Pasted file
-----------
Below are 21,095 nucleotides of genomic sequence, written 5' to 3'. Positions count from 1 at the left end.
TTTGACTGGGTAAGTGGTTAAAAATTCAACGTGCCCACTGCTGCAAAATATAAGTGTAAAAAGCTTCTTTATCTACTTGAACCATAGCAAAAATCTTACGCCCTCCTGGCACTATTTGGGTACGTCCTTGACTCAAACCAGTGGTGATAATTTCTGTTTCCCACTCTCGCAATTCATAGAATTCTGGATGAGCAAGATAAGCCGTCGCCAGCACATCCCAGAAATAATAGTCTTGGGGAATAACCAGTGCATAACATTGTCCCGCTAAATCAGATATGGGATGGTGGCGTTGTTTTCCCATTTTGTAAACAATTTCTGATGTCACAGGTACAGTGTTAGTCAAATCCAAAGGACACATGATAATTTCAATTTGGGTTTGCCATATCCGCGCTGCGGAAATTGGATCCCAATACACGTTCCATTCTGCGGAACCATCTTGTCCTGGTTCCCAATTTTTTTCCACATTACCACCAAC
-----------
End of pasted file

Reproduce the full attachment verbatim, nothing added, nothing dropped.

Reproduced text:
Below are 21,095 nucleotides of genomic sequence, written 5' to 3'. Positions count from 1 at the left end.
TTTGACTGGGTAAGTGGTTAAAAATTCAACGTGCCCACTGCTGCAAAATATAAGTGTAAAAAGCTTCTTTATCTACTTGAACCATAGCAAAAATCTTACGCCCTCCTGGCACTATTTGGGTACGTCCTTGACTCAAACCAGTGGTGATAATTTCTGTTTCCCACTCTCGCAATTCATAGAATTCTGGATGAGCAAGATAAGCCGTCGCCAGCACATCCCAGAAATAATAGTCTTGGGGAATAACCAGTGCATAACATTGTCCCGCTAAATCAGATATGGGATGGTGGCGTTGTTTTCCCATTTTGTAAACAATTTCTGATGTCACAGGTACAGTGTTAGTCAAATCCAAAGGACACATGATAATTTCAATTTGGGTTTGCCATATCCGCGCTGCGGAAATTGGATCCCAATACACGTTCCATTCTGCGGAACCATCTTGTCCTGGTTCCCAATTTTTTTCCACATTACCACCAAC